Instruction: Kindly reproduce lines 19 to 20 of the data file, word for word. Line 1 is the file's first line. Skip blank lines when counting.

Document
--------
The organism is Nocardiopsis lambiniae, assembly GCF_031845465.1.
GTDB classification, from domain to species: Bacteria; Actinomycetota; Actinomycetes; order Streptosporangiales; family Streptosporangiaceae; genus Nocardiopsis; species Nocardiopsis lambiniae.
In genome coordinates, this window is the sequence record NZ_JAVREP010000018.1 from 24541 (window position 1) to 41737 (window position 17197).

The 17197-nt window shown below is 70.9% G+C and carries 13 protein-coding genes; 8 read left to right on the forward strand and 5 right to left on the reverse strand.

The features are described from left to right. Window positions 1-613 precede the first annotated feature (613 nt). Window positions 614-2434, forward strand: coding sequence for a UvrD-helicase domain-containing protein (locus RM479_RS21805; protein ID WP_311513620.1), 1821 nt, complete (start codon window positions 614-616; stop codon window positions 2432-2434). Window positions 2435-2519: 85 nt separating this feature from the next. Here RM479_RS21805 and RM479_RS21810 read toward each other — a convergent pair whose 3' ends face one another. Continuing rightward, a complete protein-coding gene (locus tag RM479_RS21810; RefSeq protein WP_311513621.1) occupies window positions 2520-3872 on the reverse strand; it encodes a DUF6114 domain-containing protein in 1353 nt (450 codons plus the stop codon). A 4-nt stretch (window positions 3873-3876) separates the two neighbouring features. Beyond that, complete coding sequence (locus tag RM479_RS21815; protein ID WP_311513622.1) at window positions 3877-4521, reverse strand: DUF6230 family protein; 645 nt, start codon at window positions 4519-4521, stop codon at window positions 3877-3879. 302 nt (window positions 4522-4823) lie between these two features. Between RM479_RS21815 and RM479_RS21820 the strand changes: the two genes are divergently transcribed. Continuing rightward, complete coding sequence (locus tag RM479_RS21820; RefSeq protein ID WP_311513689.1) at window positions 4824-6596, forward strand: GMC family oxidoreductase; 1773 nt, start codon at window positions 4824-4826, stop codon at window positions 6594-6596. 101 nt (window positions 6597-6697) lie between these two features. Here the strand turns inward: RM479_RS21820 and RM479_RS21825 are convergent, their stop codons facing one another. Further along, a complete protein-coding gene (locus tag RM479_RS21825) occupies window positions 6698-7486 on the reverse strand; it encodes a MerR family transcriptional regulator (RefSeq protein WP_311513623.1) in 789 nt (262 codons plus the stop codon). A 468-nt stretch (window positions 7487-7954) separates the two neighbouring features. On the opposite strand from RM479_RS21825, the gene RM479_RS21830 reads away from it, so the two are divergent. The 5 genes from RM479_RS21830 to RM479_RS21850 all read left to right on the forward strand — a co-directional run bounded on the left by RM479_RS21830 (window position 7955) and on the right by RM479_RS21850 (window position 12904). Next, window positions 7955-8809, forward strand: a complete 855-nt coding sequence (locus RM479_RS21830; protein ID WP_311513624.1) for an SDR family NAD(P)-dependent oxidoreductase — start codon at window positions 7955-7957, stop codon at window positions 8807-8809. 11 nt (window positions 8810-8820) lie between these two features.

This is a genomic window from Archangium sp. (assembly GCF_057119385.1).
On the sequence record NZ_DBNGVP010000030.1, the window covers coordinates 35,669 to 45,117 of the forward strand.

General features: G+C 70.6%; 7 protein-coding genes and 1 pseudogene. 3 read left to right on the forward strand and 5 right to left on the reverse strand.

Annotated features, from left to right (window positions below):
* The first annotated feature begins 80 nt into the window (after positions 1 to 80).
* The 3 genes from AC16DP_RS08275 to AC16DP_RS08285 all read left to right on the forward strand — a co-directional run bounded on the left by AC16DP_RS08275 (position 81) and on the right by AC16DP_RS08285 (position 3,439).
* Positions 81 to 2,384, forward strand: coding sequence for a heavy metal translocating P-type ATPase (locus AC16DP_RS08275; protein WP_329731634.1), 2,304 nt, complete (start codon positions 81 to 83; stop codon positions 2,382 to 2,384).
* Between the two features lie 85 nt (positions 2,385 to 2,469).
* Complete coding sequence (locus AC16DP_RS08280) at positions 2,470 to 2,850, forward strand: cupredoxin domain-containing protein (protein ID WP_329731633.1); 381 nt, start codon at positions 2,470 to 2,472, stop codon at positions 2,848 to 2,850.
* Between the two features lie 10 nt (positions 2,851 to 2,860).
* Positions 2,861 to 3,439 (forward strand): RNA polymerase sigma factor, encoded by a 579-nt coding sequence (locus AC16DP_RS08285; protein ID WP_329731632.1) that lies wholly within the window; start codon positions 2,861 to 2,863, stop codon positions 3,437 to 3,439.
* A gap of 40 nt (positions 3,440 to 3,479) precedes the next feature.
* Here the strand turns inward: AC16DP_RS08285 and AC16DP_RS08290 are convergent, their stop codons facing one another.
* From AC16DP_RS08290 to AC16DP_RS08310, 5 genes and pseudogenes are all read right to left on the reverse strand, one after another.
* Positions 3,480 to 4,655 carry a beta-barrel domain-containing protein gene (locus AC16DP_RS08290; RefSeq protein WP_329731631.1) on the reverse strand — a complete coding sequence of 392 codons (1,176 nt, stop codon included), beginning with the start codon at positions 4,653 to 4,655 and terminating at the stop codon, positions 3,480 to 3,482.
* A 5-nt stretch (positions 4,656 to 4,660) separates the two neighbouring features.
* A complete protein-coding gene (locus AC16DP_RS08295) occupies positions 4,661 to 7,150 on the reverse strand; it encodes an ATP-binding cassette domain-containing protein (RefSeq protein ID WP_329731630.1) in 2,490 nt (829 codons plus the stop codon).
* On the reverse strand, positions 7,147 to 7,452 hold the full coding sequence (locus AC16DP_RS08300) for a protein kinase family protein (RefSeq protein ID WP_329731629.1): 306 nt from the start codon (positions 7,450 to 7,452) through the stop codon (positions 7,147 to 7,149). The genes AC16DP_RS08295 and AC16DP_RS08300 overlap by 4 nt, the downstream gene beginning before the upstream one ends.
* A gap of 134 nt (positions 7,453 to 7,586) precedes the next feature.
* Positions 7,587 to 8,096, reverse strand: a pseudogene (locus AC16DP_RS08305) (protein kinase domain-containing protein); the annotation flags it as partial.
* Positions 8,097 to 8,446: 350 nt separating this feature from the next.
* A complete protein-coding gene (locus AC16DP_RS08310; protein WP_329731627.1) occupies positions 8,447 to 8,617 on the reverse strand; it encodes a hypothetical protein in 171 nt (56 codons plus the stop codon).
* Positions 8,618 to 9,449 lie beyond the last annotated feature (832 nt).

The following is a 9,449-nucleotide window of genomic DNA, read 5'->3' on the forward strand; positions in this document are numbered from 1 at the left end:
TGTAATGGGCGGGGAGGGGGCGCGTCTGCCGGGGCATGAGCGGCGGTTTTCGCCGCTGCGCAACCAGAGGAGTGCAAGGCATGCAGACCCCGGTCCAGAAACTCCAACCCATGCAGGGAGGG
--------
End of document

* From AC16DP_RS08290 to AC16DP_RS08310, 5 genes and pseudogenes are all read right to left on the reverse strand, one after another.
* Positions 3,480 to 4,655 carry a beta-barrel domain-containing protein gene (locus AC16DP_RS08290; RefSeq protein WP_329731631.1) on the reverse strand — a complete coding sequence of 392 codons (1,176 nt, stop codon included), beginning with the start codon at positions 4,653 to 4,655 and terminating at the stop codon, positions 3,480 to 3,482.